CAIROóMobs of ordinary Egyptians joined with soldiers to drive pro-democracy protesters from their encampment in Tahrir Square here Monday, showing how far the uprising's early heroes have fallen in the eyes of the public.
Six months after young, liberal activists helped lead the popular movement that ousted President Hosni Mubarak, the hard core of these protesters was forcibly dispersed by the troops. Some Egyptians lined the street to applaud the army. Others ganged up on the activists as they retreated from the square that has come to symbolize the Arab Spring.
Squeezed between an assertive military and the country's resurgent Islamist movement, many Internet-savvy, pro-democracy activists are finding it increasingly hard to remain relevant in a post-revolutionary Egypt that is struggling to overcome an economic crisis and restore law and order.
"The liberal and leftist groups that were at the forefront of the revolution have lost touch with the Egyptian people," says Shadi Hamid, director of research at the Brookings Institution's Doha Center. "These protesters have alienated much of Egypt. For some time they've been deceiving themselves by saying that the silent majority is on their sideóbut all evidence points to the contrary, and Monday's events confirm that."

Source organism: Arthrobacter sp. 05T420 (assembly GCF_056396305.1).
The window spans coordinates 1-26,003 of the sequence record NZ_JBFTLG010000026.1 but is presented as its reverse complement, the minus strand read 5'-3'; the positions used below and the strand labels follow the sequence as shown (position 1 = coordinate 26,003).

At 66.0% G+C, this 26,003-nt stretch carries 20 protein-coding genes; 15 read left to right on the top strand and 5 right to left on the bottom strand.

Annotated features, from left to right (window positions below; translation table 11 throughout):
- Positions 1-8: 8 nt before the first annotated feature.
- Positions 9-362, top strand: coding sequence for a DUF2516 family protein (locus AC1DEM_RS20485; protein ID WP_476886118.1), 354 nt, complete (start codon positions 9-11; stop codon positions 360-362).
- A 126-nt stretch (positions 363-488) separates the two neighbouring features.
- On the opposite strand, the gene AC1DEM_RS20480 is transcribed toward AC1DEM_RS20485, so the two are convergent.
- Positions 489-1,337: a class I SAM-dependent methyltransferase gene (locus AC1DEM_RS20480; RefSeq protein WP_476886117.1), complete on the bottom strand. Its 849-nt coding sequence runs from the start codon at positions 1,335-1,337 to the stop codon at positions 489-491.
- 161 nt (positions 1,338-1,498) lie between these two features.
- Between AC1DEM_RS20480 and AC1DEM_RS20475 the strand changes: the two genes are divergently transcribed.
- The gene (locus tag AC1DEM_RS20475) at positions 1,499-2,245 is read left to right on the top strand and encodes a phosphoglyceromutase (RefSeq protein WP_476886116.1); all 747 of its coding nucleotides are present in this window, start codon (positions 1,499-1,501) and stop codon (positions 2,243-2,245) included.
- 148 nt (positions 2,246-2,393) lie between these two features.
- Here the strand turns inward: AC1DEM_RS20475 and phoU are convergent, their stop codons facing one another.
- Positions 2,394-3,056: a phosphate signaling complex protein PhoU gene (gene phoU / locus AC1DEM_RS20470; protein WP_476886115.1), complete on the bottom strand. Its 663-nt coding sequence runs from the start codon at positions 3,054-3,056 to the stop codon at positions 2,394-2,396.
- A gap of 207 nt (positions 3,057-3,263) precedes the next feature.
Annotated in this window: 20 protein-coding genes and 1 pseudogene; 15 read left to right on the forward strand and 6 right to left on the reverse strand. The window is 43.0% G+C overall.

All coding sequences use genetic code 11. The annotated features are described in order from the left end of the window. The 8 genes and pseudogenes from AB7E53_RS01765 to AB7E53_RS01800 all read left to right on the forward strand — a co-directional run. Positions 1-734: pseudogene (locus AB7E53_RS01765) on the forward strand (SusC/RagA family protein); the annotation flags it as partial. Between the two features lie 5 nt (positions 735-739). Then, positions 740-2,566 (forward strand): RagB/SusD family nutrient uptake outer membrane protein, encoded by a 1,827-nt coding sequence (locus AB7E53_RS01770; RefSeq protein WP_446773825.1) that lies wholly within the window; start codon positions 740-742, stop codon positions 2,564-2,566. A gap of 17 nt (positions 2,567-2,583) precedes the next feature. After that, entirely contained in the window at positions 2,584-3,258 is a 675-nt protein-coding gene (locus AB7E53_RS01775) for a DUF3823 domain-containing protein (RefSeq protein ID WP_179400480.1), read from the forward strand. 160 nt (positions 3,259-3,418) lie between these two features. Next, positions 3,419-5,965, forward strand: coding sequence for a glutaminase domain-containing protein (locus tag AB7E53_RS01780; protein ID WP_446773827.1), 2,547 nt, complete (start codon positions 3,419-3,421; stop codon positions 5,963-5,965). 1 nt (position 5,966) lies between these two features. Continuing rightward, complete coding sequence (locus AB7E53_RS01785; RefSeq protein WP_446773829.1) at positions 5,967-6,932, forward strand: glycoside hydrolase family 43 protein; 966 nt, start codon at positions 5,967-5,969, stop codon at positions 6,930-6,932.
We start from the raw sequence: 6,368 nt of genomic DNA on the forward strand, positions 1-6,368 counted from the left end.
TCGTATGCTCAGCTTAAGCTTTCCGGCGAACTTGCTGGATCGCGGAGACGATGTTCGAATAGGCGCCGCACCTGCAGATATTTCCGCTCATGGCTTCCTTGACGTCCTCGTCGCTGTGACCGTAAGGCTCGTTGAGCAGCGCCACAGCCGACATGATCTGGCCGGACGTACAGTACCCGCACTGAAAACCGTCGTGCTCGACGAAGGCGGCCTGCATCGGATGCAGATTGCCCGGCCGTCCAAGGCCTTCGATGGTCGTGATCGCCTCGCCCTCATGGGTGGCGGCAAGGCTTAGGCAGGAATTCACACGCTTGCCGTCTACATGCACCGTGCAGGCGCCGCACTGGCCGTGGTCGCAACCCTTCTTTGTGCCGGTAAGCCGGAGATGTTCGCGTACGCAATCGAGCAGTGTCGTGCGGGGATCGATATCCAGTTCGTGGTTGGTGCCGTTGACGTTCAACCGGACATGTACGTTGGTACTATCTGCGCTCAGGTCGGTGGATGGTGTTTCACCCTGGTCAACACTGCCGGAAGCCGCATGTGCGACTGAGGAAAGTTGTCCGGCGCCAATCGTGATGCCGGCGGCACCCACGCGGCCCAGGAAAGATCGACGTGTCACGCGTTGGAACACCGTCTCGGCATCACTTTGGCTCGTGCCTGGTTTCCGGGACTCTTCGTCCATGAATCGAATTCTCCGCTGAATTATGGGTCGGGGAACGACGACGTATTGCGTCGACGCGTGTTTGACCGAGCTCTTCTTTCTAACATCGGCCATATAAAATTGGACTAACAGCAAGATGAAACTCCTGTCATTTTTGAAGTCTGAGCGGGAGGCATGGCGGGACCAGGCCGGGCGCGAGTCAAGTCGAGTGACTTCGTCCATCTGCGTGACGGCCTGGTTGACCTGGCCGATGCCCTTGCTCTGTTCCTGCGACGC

Monday's turmoil in Tahrir followed a massive Friday demonstration on the same square by hundreds of thousands of Islamists, who called for transforming Egypt into an Islamic stateóand railed against the liberal and secular youths who had helped motivate millions to rise up against Mr. Mubarak. ...